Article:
In City Heights, the Community Development Corporation hosted its first annual City Heights Street Food Festival in 2019 to "get people together around table and food stalls to celebrate another year of community building." Other recent events have included African Restaurant Week, Dia de Los Muertos, New Year Lunar Festival, Soul Food Fest and Brazilian Carnival, all of which rely on food and drink to attract visitors and support local businesses.

Meanwhile, initiatives such as the New Roots Community Farm and the City Heights Farmers' Market have been launched by nonprofits with philanthropic support in the name of "food justice," with the goal of reducing racial disparities in access to healthy food and empowering residents – projects that are particularly appealing to highly educated people who value diversity and democracy.

Upending an existing foodscape

In media coverage of changing foodscapes in low-income neighborhoods like City Heights, you'll rarely find any complaints.

San Diego Magazine's neighborhood guide for City Heights, for example, emphasizes its "claim to authentic international eats, along with live music venues, craft beer, coffee, and outdoor fun." It recommends several ethnic restaurants and warns readers not to be fooled by appearances.

Longtime residents find themselves forced to compete against the "urban food machine"

But that doesn't mean objections don't exist.

Many longtime residents and small-business owners – mostly people of color and immigrants – have, for decades, lived, worked and struggled to feed their families in these neighborhoods. To do so, they've run convenience stores, opened ethnic restaurants, sold food in parks and alleys and created spaces to grow their own food.

All represent strategies to meet community needs in a place mostly ignored by mainstream retailers.

So what happens when new competitors come to town?

Food vendor at outdoor international marketplace called Fair@44.

Fairat44 via Instagram

Starting at a disadvantage

As I document in my book, these ethnic food businesses, because of a lack of financial and technical support, often struggle to compete with new enterprises that feature fresh façades, celebrity chefs, flashy marketing, bogus claims of authenticity and disproportionate media attention. Furthermore, following the arrival of more-affluent residents, existing ones find it increasingly difficult to stay.

My analysis of real estate ads for properties listed in City Heights and other gentrifying San Diego neighborhoods found that access to restaurants, cafés, farmers markets and outdoor dining is a common selling point. The listings I studied from 2019 often enticed potential buyers with lines like "shop at the local farmers' market," "join food truck festivals" and "participate in community food drives!"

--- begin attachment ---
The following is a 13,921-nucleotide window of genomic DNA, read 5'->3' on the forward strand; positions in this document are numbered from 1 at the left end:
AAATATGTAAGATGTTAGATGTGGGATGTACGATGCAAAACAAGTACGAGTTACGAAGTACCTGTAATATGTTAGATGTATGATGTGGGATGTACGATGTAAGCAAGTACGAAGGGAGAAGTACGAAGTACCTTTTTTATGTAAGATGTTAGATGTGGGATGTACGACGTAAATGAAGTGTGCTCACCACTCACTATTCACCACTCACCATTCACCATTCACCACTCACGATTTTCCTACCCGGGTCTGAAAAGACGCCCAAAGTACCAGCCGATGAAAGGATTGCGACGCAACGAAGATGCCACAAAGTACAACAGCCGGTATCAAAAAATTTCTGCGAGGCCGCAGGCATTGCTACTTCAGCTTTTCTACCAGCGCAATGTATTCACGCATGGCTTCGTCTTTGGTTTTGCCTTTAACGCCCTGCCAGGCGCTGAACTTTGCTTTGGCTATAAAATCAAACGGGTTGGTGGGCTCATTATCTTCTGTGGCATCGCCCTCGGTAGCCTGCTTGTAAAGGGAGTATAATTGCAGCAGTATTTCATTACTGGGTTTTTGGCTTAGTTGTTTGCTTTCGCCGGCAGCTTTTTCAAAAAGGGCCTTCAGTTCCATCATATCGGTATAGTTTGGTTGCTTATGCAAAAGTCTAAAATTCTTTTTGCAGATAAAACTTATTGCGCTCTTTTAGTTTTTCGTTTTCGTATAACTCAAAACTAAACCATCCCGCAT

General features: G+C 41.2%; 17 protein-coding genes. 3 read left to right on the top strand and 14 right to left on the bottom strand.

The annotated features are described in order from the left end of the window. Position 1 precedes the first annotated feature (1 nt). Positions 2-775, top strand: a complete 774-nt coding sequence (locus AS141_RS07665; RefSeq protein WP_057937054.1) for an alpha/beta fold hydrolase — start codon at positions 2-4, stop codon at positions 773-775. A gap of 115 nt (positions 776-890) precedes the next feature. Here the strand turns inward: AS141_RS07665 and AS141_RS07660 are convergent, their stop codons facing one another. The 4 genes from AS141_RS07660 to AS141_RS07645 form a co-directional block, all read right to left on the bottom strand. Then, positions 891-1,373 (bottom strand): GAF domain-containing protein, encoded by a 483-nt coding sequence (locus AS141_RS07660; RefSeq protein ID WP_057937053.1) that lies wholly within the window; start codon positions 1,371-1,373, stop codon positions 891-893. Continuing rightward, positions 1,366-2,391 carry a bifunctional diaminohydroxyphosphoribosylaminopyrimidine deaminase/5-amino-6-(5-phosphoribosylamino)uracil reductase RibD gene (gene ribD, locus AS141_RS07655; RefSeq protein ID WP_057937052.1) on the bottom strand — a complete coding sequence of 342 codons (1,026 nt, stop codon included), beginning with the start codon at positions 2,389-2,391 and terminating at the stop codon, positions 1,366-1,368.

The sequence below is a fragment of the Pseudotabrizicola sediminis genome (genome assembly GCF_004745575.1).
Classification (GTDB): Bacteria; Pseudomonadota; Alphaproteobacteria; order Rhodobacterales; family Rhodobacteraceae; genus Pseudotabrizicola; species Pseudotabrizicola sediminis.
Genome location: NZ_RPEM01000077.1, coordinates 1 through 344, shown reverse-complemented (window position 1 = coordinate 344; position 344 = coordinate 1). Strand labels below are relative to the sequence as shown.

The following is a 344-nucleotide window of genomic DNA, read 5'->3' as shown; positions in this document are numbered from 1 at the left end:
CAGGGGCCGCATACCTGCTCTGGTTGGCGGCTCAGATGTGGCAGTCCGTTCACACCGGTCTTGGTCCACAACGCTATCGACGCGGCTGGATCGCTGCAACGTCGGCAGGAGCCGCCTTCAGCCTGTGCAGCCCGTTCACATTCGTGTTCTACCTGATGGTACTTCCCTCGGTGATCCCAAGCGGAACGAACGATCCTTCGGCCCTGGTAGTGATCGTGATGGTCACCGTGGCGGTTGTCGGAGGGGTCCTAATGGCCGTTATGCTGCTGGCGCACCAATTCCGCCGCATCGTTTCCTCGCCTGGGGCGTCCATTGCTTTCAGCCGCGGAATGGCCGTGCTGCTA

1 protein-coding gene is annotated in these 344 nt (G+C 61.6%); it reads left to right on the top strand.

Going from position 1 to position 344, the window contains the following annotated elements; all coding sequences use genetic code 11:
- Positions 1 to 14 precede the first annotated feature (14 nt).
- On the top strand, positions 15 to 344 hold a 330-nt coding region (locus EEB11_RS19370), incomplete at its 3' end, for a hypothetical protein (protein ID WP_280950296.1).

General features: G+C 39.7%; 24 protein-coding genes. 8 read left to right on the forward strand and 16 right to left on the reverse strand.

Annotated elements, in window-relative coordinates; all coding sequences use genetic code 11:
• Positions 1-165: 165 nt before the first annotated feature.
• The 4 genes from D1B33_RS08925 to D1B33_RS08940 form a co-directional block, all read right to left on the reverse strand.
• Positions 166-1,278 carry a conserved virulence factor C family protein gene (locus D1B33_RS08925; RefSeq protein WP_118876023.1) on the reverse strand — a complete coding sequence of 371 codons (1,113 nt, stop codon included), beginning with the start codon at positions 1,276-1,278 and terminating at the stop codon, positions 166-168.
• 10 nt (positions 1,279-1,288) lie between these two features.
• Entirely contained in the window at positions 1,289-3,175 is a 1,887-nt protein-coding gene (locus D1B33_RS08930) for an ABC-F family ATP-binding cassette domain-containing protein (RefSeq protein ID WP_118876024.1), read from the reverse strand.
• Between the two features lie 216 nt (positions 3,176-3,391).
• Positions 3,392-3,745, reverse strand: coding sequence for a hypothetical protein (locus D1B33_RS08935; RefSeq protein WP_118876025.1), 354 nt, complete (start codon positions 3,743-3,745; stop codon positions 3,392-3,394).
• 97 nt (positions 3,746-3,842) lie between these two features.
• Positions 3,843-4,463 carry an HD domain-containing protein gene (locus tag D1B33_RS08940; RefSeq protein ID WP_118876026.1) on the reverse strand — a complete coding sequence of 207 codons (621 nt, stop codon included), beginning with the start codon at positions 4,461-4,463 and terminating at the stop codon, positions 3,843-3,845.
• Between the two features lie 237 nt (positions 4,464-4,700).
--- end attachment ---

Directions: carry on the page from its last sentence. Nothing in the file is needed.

San Diego Magazine's home buyer guide for the same year identified City Heights as an "up-and-coming neighborhood," attributing its appeal to its diverse population and eclectic "culinary landscape," including several restaurants and Fair@44.

When I see that City Heights' home prices rose 58% over the past three years, I'm not surprised.

Going up against the urban food machine

Longtime residents find themselves forced to compete against what I call the "urban food machine," a play on sociologist Harvey Molotch's "urban growth machine" – a term he coined more than 50 years ago to explain how cities were being shaped by a loose coalition of powerful elites who sought to profit off urban growth.

I argue that investors and developers use food as a tool for achieving the same ends.

When their work is done, what's left is a rather insipid and tasteless neighborhood, where foodscapes become more of a marketable mishmash of cultures than an ethnic enclave that's evolved organically to meet the needs of residents. The distinctions of time and place start to blur: An "ethnic food district" in San Diego looks no different than one in Chicago or Austin.

Meanwhile, the routines and rhythms of everyday life have changed so much that longtime residents no longer feel like they belong. Their stories and culture reduced to a selling point, they're forced to either recede to the shadows or leave altogether.

It's hard to see how that's a form of inclusion or empowerment.The Conversation


Pascale Joassart-Marcelli is a Professor of Geography and Director, Urban Studies and Food Studies Programs at San Diego State University

This article is republished from The Conversation under a Creative Commons license. Read the original article.